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One order of gold bars, please!

 | June 15, 2012

Many of the meanings given to Chinese food are homophones of their names in Mandarin.


Eeerr… you mean deep-fried spring rolls, don’t you? When it comes to celebrating birthdays, weddings or a lunar new year, Chinese culture is ripe with symbolism for the food you eat that day.

Whether it is based on the appearance of the food (deep-fried spring rolls resemble gold bars and fried wontons, gold ingots) or the sound of a food in Chinese (lettuce sounds like rising fortune), you’d better know your stuff before putting something down on the table!

Fuchsia Dunlop, BBC journalist and author of the ‘Revolutionary Chinese Cookbook’ says many of the meanings given to Chinese food are homophones of their names in Mandarin.

She explains, “In the Chinese language, so many different characters have the same sound and it is ripe for word play. For instance nian gao – which is a new year’s cake – also means tall or high, so it is eaten to represent doing better or reaching higher every year.”

Here is more symbolism to chew on…


Eggs – In Malaysia, many of us are familiar with the handing out of red hard-boiled eggs to commemorate a baby’s ‘full moon’ – the happy consequence of a couple’s fertility. In some regions in China, an even number of eggs would symbolise a girl while an odd number, a boy.

Seeds – these literally hold the promise of life deep within, hence their association with fertility. This applies to all kinds of seeds whether lotus, watermelon or pumpkin. Lotus seeds in particular are a symbol of Immaculate Conception and purity while melon seeds represent family unity.


Noodles – Malaysians of all cultures love their noodles but probably not for the reasons the Chinese intended. In Chinese culture, noodles symbolise longevity and is therefore best eaten in one long strand. Cutting-up the strands is considered unlucky. At birthdays, it symbolises many more years to come and at weddings, a long marriage.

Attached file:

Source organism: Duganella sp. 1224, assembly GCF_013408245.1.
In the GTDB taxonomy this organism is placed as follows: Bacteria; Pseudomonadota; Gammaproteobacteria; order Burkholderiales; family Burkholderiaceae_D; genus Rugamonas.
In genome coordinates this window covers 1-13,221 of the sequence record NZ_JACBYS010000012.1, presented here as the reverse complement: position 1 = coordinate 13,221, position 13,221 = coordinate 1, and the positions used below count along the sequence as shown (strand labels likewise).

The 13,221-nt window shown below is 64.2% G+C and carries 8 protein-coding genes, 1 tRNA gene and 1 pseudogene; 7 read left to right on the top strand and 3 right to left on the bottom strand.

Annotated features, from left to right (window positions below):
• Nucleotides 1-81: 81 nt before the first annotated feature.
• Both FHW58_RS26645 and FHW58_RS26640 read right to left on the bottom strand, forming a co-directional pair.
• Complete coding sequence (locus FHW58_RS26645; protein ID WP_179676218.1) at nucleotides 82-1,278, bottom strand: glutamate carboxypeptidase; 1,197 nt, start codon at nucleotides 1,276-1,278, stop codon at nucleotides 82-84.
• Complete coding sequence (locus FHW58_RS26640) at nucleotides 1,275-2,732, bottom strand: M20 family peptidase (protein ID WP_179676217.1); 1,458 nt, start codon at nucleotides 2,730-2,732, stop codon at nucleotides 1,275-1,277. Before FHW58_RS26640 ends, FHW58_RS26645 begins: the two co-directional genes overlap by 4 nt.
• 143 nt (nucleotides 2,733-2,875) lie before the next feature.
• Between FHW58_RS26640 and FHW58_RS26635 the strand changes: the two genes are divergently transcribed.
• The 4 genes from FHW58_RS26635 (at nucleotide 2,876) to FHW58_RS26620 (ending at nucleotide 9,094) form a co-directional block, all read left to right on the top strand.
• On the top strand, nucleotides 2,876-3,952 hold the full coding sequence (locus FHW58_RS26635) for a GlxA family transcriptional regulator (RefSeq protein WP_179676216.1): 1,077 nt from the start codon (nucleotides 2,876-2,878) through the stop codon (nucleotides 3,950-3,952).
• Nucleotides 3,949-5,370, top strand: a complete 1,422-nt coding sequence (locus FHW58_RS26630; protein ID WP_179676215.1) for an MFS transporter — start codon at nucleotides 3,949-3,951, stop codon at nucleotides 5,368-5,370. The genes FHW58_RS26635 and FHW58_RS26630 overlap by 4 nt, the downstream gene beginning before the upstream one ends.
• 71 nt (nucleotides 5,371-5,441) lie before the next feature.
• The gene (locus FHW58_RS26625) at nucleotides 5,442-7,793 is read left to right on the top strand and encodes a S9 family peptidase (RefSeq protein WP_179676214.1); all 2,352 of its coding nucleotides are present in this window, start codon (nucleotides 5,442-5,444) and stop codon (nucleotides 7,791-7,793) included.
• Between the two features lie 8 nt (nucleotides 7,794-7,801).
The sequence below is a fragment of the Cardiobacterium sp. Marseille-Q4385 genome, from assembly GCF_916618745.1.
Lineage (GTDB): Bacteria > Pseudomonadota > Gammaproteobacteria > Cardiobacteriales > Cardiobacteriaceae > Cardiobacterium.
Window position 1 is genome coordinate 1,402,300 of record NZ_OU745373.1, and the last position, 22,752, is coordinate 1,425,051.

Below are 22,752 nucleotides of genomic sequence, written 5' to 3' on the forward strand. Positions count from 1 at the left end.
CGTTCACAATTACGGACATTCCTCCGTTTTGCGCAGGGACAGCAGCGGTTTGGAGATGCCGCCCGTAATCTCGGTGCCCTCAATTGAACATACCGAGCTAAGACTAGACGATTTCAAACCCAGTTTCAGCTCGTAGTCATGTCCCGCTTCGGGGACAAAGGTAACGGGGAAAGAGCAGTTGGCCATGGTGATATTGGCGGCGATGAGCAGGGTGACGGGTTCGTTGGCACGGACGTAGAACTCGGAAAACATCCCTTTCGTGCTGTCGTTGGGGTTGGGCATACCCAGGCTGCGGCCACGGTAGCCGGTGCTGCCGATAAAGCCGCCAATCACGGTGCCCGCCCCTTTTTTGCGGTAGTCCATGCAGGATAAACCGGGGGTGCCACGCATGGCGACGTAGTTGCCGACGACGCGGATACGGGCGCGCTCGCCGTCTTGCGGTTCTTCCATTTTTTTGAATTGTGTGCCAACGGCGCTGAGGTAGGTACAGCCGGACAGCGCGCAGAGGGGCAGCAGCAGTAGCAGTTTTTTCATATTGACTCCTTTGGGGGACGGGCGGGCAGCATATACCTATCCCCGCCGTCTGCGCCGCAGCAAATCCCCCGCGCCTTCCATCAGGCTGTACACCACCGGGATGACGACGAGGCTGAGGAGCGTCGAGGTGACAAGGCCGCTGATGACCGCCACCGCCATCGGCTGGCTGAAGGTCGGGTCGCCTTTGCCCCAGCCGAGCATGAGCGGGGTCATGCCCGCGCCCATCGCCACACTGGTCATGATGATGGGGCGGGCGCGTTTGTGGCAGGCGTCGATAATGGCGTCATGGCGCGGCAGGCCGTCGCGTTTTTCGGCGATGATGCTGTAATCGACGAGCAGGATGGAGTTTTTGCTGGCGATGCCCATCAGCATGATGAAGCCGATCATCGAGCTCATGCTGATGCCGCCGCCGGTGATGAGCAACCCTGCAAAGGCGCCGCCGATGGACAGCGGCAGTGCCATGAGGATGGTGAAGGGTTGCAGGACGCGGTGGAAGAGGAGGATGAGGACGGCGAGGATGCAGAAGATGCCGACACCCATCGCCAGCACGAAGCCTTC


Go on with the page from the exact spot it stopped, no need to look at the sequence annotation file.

Fish – The word for fish in Chinese is yu, which sounds like the word for riches or abundance. As such, it is ‘a must’ to serve an entire fish at auspicious occasions with head and tail intact. The head is usually pointed towards the guest of honour and symbolises riches from the start of the year (fish head) to the very end (fish tail).


Duck – We may not all fancy duck but we’ve certainly heard about the famous Peking Duck. It was served in the imperial courts of the Ming Dynasty over 600 years ago as it represented fidelity. The burnished red of the roasted duck skin is also symbolic as red is often associated with happiness.

Mythical Phoenix

Chicken – This animal forms one part of the dragon-phoenix symbolism, two important elements in Chinese culture. While some of us may balk at the sight of chicken feet perched on a bed of noodles, to the Chinese, this represents the feet of the phoenix, a symbol of high virtue, grace, good luck and beauty. At weddings, a chicken dish represents a long, happy marriage and at family gatherings, serving a whole bird symbolises family unity.

Luck & Wealth

Oranges/Tangerines – a ‘must have’ during Chinese New Year, the words for oranges and tangerine sound like wealth and luck respectively. Pomelos, a large ancestor of the grapefruit, symbolises abundance.

Rich, sweet life

Steamed cakes – go on, satisfy your sweet tooth! Sticky Rice Cake is hugely popular because its sweetness symbolises a rich, sweet life while its round shape represents family unity.





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